Preschooler Nutrition

Helpful feeding information for your preschooler

Preschool-age children (ages 4 to 5) are still developing their eating habits and need encouragement to eat healthy meals and snacks. These children are eager to learn, especially from other people and will often imitate eating behaviors of adults. They need supervision at mealtime as they are still working on chewing and swallowing skills.

The following are some helpful mealtime hints for preschool-age children:

  • Prepare meals, provide regularly scheduled snacks, and limit unplanned eating.

  • Poor behavior at mealtime should not be allowed. Focus on eating, not playing with food, or playing at the dinner table.

  • Running or playing while eating can cause a child to choke. Have your child sit when eating.

  • Keep offering a variety of foods. Have the attitude that, sooner or later, your child will learn to eat most all foods.

  • Make mealtime as pleasant as possible. Do not put pressure on your child to eat, or force your child to "clean" his or her plate. This may lead to overeating which can cause your child to gain too much weight. Children will be hungry at mealtime if snacks have been limited during the day.

  • Provide examples of healthy eating habits. Preschoolers mimic what they see their parents doing. If you have unhealthy eating habits, your child will not learn to eat healthy.  

Healthy food choices

The Choose My Plate icon is a guideline to help you and your child eat a healthy diet. My Plate can help you and your child eat a variety of foods while encouraging the right amount of calories and fat.

The USDA and the U.S. Department of Health and Human Services have prepared food plate to guide parents in selecting foods for children age 2 and older.

The My Plate icon is divided into five food group categories, emphasizing the nutritional intake of the following:

  • Grains. Foods that are made from wheat, rice, oats, cornmeal, barley, or another cereal grain are grain products. Examples include whole wheat, brown rice, and oatmeal.

  • Vegetables. Vary your vegetables. Choose a variety of colorful vegetables, including dark green, red, and orange vegetables, legumes (peas and beans), and starchy vegetables.

  • Fruits. Any fruit or 100 percent fruit juice counts as part of the fruit group. Fruits may be fresh, canned, frozen, or dried, and may be whole, cut up, or pureed.

  • Dairy. Milk products and many foods made from milk are considered part of this food group. Focus on fat-free or low-fat products, as well as those that are high in calcium.

  • Protein. Go lean on protein. Choose low-fat or lean meats and poultry. Vary your protein routine—choose more fish, nuts, seeds, peas, and beans.

Oils are not a food group, yet some, such as nut oils, contain essential nutrients and can be included in the diet. Animal fats, which are solid fats, should be avoided.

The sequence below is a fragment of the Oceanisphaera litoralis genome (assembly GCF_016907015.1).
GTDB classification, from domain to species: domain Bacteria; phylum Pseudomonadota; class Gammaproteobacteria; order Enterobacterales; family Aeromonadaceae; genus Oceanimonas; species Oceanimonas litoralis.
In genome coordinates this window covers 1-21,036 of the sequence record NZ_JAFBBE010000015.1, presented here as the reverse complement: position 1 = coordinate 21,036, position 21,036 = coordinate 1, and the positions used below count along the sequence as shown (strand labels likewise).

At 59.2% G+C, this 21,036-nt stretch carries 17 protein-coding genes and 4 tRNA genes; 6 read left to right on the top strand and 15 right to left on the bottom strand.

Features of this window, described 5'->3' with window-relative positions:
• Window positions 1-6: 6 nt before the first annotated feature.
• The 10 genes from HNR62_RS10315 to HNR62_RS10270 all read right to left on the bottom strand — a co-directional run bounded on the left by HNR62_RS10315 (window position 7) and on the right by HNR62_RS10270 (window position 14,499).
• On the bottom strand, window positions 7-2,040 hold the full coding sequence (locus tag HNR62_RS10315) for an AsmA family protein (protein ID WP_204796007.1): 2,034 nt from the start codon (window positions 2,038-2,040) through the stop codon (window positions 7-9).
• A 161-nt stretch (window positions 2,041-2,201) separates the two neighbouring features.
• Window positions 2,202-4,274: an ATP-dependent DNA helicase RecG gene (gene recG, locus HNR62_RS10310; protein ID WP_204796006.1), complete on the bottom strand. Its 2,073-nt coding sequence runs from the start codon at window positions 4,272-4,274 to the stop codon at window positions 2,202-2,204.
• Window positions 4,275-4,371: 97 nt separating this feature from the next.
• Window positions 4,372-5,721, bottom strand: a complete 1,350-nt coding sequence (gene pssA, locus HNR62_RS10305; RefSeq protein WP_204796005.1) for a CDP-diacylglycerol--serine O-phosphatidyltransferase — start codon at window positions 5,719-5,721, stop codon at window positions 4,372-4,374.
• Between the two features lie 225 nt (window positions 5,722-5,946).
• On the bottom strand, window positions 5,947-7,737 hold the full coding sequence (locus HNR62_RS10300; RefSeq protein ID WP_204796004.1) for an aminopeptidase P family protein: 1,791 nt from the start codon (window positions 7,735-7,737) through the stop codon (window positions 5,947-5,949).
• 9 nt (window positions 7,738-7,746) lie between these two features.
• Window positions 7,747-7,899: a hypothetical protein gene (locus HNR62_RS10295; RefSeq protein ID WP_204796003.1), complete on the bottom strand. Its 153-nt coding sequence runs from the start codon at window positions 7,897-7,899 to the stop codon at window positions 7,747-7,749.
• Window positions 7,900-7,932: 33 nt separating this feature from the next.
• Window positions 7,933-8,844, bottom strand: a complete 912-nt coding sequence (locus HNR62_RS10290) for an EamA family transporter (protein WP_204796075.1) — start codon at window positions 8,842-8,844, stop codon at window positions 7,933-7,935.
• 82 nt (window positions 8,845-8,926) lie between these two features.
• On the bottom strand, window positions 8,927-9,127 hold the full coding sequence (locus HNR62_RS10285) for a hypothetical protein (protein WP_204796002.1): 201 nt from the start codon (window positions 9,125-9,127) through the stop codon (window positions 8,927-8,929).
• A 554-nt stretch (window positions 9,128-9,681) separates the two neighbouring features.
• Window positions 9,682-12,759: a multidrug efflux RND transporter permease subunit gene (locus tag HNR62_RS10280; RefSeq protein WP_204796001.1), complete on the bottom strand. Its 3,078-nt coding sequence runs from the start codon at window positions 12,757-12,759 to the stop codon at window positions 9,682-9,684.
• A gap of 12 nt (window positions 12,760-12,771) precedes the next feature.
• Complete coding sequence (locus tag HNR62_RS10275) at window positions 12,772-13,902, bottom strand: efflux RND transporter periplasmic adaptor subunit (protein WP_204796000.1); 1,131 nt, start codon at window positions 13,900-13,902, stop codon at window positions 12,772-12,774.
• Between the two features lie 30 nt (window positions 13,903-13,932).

Exercise and everyday physical activity should also be included with a healthy dietary plan.

Nutrition and activity tips:

  • Try to control when and where food is eaten by your children by providing regular daily meal times with social interaction and demonstration of healthy eating behaviors.

  • Involve children in the selection and preparation of foods and teach them to make healthy choices by helping them to select foods based on their nutritional value.

  • For children in general, reported dietary intakes of the following are low enough to be of concern by the USDA: calcium, magnesium, potassium, and fiber. Select foods with these nutrients when possible.

  • Most Americans need to reduce the amount of calories they consume. When it comes to weight control, calories do count. Controlling portion sizes and eating nonprocessed foods helps limit calorie intake and increase nutrients.

  • Parents are encouraged to provide recommended serving sizes for children.

  • Parents are encouraged to limit children’s video, television watching, and computer use to less than two hours daily and replace the sedentary activities with activities that require more movement.

  • Children and adolescents need at least 60 minutes of moderate to vigorous physical activity on most days to have good health and fitness and for healthy weight during growth.

  • To prevent dehydration, encourage children to drink fluid regularly during physical activity and drink several glasses of water or other fluid after the physical activity is completed.

To find more information about the Dietary Guidelines for Americans 2010 and to determine the appropriate dietary recommendations for your child’s age, sex, and physical activity level, visit the Online Resources page for the links to the ChooseMyPlate.gov and 2010 Dietary Guidelines sites. Please note that the My Plate plan is designed for people older than age 2 who do not have chronic health conditions.

Always consult your child’s health care provider regarding his or her healthy diet and exercise requirements.

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Online Resources of Growth & Development